The International Tropical Timber Council convened virtually, with agenda items including the impacts of COVID-19 on tropical forests and timber, and whether to extend the treaty that governs the ITTO.
Speakers indicated support for extending the treaty for another five years, but some Member States need time to complete domestic and legal consultations before formally agreeing.
The 56th session of the International Tropical Timber Council (ITTC) and the Associated Sessions of its four Committees convened virtually from 9-13 November 2020. The Council discussed the impacts of the COVID-19 pandemic on tropical forests and timber, and debated whether to extend the treaty that governs the International Tropical Timber Organization (ITTO).
As reported by the Earth Negotiations Bulletin, the Council session opened with the preliminary findings of an ITTO study on the impacts of the pandemic on the tropical forest sector and the tropical timber industry. The report notes that the entire timber and forest products sector was affected by severe drops in consumption, production, employment, and trade, but tropical timber and products were hit even harder.
“Many enterprises are failing, especially small- and medium-sized enterprises, and unemployment, rising poverty, and reverse migration (from urban to rural) is putting new pressure on forests and their resources. Supply chains have been disrupted, and the resulting changes may completely reshape supply and value chains in the post-pandemic period. The bottom line, suggests the ITTO study, is that tropical timber may not recover until 2026,” according to ENB. One delegation noted the need for strong ITTO leadership over the next 12-24 months.
The Council also debated whether to extend the 2006 treaty that governs the ITTO, the International Tropical Timber Agreement, 2006, which is due to expire in December 2021. The treaty expires on 7 December 2021 unless the Council decides to extend, renegotiate, or terminate it.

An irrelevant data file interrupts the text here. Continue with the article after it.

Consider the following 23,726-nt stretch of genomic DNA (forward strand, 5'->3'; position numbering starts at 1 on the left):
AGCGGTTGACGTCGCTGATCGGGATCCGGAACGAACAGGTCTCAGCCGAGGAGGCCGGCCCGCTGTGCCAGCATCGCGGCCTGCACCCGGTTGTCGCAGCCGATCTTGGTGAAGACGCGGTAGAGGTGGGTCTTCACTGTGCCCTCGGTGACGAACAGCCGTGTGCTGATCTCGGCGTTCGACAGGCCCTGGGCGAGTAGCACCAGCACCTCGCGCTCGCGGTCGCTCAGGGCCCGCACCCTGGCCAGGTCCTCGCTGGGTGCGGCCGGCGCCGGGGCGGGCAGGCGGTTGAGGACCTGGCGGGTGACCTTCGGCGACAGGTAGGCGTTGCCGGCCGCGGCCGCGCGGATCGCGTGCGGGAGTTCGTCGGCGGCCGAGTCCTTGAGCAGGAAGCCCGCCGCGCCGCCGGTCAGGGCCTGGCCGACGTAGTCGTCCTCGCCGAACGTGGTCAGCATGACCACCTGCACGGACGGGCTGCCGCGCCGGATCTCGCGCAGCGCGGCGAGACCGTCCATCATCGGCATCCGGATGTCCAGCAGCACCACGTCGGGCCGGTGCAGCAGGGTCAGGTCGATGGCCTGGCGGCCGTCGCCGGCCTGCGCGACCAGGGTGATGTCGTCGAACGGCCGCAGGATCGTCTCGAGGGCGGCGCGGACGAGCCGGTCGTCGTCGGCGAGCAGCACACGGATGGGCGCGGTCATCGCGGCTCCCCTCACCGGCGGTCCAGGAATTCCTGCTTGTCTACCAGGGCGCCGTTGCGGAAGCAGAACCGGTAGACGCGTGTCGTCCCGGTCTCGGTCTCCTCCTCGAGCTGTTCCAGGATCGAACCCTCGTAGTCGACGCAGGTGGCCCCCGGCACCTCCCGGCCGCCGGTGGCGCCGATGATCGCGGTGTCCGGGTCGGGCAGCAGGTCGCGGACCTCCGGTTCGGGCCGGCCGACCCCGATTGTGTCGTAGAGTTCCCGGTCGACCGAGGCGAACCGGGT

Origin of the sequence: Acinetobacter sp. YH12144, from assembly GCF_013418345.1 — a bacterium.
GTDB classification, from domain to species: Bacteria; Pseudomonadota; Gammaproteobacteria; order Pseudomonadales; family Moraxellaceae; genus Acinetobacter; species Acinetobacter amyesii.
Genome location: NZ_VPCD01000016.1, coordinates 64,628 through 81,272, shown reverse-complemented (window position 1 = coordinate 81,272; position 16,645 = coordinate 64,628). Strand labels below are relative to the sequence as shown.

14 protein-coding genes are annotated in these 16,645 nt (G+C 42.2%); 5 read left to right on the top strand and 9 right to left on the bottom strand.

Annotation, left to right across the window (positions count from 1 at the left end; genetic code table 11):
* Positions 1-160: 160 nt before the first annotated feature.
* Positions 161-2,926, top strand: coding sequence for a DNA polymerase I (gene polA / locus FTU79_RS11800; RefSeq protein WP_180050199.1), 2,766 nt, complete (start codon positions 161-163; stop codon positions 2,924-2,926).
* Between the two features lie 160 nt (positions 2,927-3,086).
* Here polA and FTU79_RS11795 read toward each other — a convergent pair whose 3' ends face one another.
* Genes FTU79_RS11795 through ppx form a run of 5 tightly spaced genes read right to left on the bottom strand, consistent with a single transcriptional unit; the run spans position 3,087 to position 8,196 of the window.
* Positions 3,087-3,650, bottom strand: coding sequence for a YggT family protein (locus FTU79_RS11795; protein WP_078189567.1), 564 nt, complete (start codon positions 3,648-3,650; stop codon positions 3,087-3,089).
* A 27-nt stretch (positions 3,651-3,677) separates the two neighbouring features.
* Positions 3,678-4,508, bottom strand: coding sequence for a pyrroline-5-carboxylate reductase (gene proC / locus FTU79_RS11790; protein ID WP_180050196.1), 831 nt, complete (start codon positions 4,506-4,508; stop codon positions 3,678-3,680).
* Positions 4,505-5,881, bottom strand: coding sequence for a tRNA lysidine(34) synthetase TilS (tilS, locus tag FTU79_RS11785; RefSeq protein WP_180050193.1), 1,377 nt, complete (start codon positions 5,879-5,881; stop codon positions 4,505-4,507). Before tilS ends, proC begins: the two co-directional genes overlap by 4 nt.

ENB reports that delegates who spoke indicated support for extending the Agreement for another five years, but some Member States said they would need time to complete domestic and legal consultations before they could formally agree on such a decision. This decision was postponed until ITTC-57, which will meet just before the deadline for the treaty to expire.
The Council also adopted the ITTO Biennial Work Programme for 2021-2022, and decisions on:
- the next phase of the ITTO’s New Financing Architecture, instituting a programmatic approach to financing and streamlined project cycle;
- the extension of the current ITTO Strategic Action Plan (SAP) through 2021 so the ITTO Secretariat can prepare and present a new draft SAP; and
- the selection of the next ITTO Executive Director.
The Council Chair said the adoption of five key decisions during the meeting was due to rebuilt trust between the caucuses and a restored “sense of family” within the ITTO. As reported by ENB, the pledging of USD 3.5 million during ITTC-56, “most of it from ITTO’s traditionally largest donor, Japan, that had withheld donations in the wake of ITTO’s financial impairment scandal, plus the news that some USD 40 million may be forthcoming soon from various pending funding proposals, helped buttress this sense that ITTO is slowly but steadily making its comeback.”
The Council agreed to convene its next session from 2-7 November 2021 in the ITTO host city, Yokohama, Japan. [Earth Negotiations Bulletin meeting coverage]